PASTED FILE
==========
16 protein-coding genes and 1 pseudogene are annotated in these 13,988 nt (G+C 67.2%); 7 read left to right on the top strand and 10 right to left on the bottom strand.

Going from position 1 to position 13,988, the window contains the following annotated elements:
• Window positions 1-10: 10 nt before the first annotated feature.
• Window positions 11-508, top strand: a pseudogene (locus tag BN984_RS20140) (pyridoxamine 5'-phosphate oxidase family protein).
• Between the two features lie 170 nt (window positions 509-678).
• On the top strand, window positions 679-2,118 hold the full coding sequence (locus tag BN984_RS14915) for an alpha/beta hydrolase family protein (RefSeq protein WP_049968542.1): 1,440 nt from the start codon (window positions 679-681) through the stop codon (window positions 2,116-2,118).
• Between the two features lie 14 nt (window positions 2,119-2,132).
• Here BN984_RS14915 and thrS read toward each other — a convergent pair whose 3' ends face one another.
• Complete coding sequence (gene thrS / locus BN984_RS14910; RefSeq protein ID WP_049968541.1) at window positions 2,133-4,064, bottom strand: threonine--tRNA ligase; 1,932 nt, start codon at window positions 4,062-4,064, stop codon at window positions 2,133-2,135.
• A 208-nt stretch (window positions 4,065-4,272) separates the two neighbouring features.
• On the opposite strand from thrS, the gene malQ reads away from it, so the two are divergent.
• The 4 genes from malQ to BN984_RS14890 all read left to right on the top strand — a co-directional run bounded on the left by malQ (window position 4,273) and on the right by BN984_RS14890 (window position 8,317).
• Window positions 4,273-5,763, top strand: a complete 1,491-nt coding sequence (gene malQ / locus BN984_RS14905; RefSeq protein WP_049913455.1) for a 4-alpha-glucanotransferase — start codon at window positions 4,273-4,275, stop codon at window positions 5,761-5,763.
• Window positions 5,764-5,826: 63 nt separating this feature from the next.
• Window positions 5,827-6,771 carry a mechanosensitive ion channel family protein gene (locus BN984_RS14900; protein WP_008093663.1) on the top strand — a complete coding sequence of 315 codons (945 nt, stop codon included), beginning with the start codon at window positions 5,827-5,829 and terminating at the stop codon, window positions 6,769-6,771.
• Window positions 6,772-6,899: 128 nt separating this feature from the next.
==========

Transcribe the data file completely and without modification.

16 protein-coding genes and 1 pseudogene are annotated in these 13,988 nt (G+C 67.2%); 7 read left to right on the top strand and 10 right to left on the bottom strand.

Going from position 1 to position 13,988, the window contains the following annotated elements:
• Window positions 1-10: 10 nt before the first annotated feature.
• Window positions 11-508, top strand: a pseudogene (locus tag BN984_RS20140) (pyridoxamine 5'-phosphate oxidase family protein).
• Between the two features lie 170 nt (window positions 509-678).
• On the top strand, window positions 679-2,118 hold the full coding sequence (locus tag BN984_RS14915) for an alpha/beta hydrolase family protein (RefSeq protein WP_049968542.1): 1,440 nt from the start codon (window positions 679-681) through the stop codon (window positions 2,116-2,118).
• Between the two features lie 14 nt (window positions 2,119-2,132).
• Here BN984_RS14915 and thrS read toward each other — a convergent pair whose 3' ends face one another.
• Complete coding sequence (gene thrS / locus BN984_RS14910; RefSeq protein ID WP_049968541.1) at window positions 2,133-4,064, bottom strand: threonine--tRNA ligase; 1,932 nt, start codon at window positions 4,062-4,064, stop codon at window positions 2,133-2,135.
• A 208-nt stretch (window positions 4,065-4,272) separates the two neighbouring features.
• On the opposite strand from thrS, the gene malQ reads away from it, so the two are divergent.
• The 4 genes from malQ to BN984_RS14890 all read left to right on the top strand — a co-directional run bounded on the left by malQ (window position 4,273) and on the right by BN984_RS14890 (window position 8,317).
• Window positions 4,273-5,763, top strand: a complete 1,491-nt coding sequence (gene malQ / locus BN984_RS14905; RefSeq protein WP_049913455.1) for a 4-alpha-glucanotransferase — start codon at window positions 4,273-4,275, stop codon at window positions 5,761-5,763.
• Window positions 5,764-5,826: 63 nt separating this feature from the next.
• Window positions 5,827-6,771 carry a mechanosensitive ion channel family protein gene (locus BN984_RS14900; protein WP_008093663.1) on the top strand — a complete coding sequence of 315 codons (945 nt, stop codon included), beginning with the start codon at window positions 5,827-5,829 and terminating at the stop codon, window positions 6,769-6,771.
• Window positions 6,772-6,899: 128 nt separating this feature from the next.